Is continuous aeration a waste of money, or worse?

Natural aeration might not use hot air in the bin, but it generated some at CropConnect

aeration fans at the base of grain bins

After years of studying the effects of natural aeration on wheat, barley and peas, Ron Palmer of the Indian Head Agricultural Research Foundation says that leaving fans running during the day isn’t just ineffective, it may actually damage the grain in your bin.

“Not only are we spinning our fans for nothing, but it leaves us with fewer safe days,” said Palmer. “There is deterioration going on because we’re actually heating the grain up and wetting it down… which is not good.”

Rather than cooling and drying grain, leaving a fan on continuously can heat grain up and draw moisture in, he said.

Ron Palmer
Ron Palmer photo: Shannon VanRaes

Palmer told producers at CropConnect in Winnipeg last month that the basic rule of thumb is to only run the fan when the outside air temperature is lower than the temperature of the grain. That usually means leaving it on at night and shutting it off in the morning.

“I call it the yardlight rule,” he said. “On at night you are bright, on during the day, you will pay.”

The one exception to the rule is when a bin is first being filled. Palmer advises turning on the fan before the bin is completely full and letting it run until the following morning.

But the former University of Regina professor’s findings are not being embraced by all.

“It sort of contradicts how we’ve been doing things,” said one producer who took in Palmer’s presentation.

Other experts also weighed in on the issue during the annual CropConnect conference.

Ken Hellevang
Ken Hellevang photo: Shannon VanRaes

“It’s more than sort of a contradiction,” said Ken Hellevang of North Dakota State University’s extension service, adding he has asked a wide variety of colleagues and experts to provide their thoughts on the issue. The consensus was that existing methods are the ones to stick with.

“I can’t see that just running the fan at night is going to get us what we want,” Hellevang said.

But Palmer stressed that keeping grain dry and safe isn’t about how it’s always been done, it’s about data.

“When I saw those numbers, I was as shocked as anyone,” he said. “So it’s not me speaking, it’s the data that’s speaking. This isn’t some simulation or some theory, we are observing the data and analyzing it, and this is what it’s telling us.”

More producers have come on board with the concept in recent years.

“When we first introduced this a couple of years ago, it was quite controversial,” Palmer said. “But I think people are starting to accept it more and more.”

It was an abundance of convention and an absence of actual research that led him to study the issue in the first place.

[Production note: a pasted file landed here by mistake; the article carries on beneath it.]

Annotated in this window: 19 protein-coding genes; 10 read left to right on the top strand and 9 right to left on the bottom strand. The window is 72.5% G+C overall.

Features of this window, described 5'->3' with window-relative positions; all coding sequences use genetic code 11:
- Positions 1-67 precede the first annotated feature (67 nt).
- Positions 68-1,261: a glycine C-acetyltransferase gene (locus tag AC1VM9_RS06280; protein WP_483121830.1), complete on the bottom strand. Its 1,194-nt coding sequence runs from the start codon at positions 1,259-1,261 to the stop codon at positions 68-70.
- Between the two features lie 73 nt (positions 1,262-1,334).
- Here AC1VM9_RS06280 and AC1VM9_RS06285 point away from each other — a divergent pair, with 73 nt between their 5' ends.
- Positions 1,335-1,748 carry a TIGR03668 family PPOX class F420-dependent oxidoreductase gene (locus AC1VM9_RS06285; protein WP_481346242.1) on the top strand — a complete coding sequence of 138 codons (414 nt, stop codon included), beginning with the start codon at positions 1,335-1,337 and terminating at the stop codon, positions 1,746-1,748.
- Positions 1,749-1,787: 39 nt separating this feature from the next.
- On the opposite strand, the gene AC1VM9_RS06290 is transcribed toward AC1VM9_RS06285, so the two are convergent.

“Producers just turned the fan on and hoped for the best. We didn’t really understand what was happening inside, so we did the best we could,” he said. “But there was a sneaking suspicion for years, that there’s got to be times when that fan isn’t doing anything.”

By monitoring temperature and moisture in the bin on a minute-by-minute basis — looking at air coming into the bin and air exiting the bin — Palmer discovered there was actually a daily cycle of wetting and drying taking place when fans were left running.

Palmer will now expand the scope of his research to examine the effects of fan use on canola.

“We’re looking at bigger bins, we’re looking at different crops, we’re looking at extended periods of time, like in the spring,” he said, adding that large-scale experiments are an essential but difficult step in agricultural research.

“It’s really expensive to set up an experiment like this on a farm scale, where your liability is really huge,” the researcher said. “Who wants to let you fool and play around with their tough grain? This is their livelihood that you’re playing with… but thankfully the experimental farm is set up for this.”

For more on the aeration question

BINcast calculates the best time to run your fans

Ian Nichols of Weather INnovations Consulting (WIN), also says that running fans at the wrong time can add rather than remove moisture from grain. He’s developed a web-based tool called BINcast, which calculates the “equilibrium moisture content” (EMC) for particular grains and conditions.

This Manitoba Co-operator story from August 2013 provides a link to the BINcast program, which allows you to select your location in Manitoba and see a forecast for the best time to run fans for different grains.

About the author


Shannon VanRaes is a journalist and photojournalist at the Manitoba Co-operator. She also writes a weekly urban affairs column for Metro Winnipeg, and has previously reported for the Winnipeg Sun, Outwords Magazine and the Portage Daily Graphic.



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